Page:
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Under section 264 of the Income tax Act, 1961 an assessee can move a revision petition to the Commissioner of Income tax any time within a period of one year from the date of passing of the order by the assessing officer. The commissioner is empowered to exercise powers under this section in favour of the assessee. However such section places an embargo on the power of the Commissioner to revise an order where the order has been made the subject matter of an appeal to the Commissioner of Income-tax since both the commissioner (Appeals) and the commissioner enjoy same level. In other words such power cannot be exercised during the pendency of appeal before Commissioner (Appeals).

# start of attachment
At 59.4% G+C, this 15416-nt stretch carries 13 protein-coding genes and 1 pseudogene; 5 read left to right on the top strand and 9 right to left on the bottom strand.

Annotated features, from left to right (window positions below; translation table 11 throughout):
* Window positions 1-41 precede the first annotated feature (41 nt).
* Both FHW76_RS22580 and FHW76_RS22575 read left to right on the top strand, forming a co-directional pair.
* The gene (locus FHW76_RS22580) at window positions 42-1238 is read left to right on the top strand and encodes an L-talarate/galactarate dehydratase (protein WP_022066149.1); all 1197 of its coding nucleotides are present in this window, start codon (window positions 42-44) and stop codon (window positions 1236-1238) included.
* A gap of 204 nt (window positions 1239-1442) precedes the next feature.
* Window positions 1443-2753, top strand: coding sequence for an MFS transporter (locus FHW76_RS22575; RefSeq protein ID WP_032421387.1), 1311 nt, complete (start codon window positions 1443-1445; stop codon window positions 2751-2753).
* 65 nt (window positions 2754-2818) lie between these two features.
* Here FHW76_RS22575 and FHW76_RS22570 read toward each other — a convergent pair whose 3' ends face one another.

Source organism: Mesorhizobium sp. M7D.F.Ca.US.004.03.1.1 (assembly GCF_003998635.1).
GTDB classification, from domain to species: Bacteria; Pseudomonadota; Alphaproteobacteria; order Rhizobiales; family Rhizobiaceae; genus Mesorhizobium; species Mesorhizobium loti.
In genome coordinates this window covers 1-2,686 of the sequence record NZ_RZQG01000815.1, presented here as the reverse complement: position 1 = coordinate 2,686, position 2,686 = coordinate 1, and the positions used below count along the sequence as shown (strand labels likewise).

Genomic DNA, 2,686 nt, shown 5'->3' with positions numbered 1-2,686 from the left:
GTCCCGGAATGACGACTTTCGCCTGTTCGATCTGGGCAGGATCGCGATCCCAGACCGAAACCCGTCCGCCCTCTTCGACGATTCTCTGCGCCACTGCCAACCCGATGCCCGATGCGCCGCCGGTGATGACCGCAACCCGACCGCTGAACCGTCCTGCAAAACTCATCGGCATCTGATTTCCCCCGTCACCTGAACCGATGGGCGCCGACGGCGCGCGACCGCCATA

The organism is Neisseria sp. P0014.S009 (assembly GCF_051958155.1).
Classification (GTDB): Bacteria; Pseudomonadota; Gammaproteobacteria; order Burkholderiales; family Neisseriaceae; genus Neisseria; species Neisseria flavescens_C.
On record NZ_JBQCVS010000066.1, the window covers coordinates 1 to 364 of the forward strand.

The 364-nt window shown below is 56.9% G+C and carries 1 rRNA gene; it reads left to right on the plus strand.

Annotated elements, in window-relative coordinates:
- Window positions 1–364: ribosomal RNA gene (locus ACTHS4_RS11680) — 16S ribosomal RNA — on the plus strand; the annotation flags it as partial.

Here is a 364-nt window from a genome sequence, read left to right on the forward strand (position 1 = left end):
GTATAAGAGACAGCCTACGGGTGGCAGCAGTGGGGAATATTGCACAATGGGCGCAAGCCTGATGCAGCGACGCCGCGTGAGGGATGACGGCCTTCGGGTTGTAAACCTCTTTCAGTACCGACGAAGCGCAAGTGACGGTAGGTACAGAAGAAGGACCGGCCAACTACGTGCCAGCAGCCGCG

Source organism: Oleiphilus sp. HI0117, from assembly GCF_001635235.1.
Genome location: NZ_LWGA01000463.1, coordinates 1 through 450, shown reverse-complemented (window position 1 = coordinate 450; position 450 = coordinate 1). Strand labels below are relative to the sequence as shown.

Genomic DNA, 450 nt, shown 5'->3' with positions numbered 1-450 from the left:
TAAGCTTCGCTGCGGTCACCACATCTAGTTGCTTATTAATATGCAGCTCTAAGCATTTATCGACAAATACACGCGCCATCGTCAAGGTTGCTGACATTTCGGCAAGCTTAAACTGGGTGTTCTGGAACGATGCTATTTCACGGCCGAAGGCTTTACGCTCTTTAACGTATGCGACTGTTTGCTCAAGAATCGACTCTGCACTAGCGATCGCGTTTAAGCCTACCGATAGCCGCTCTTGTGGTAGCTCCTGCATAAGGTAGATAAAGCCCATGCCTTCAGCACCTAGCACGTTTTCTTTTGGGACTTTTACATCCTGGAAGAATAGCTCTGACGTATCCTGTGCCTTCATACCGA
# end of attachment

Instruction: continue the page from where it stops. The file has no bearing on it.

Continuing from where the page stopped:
However there is nothing in the law that prevents an assessee to move appellate jurisdiction if the effort made u/s 264 is proved unsuccessful. The Madras High Court in the case of CIT v. D. Lakshminayayanapathi (119TAX390) held that the Commissioner (A) would be justified in entertaining an appeal against the assessment even though the Commissioner had passed an order u/s 264 against the assessee. The High Court held that the present law provides for more than one remedy to the assessee and the assessee can certainly invoke all of them. In other words an assessee does not exhaust remedy u/s 246 where his previous attempt to get relief u/s 264 has proved to be unsuccessful. Also it is a well-settled principle under law that a statutory provision conferring a right of appeal should be liberally construed. In such cases the appellate authorities would be acting within their powers if they condone delay in filing an appeal before them for sufficient cause for not presenting it within that period.

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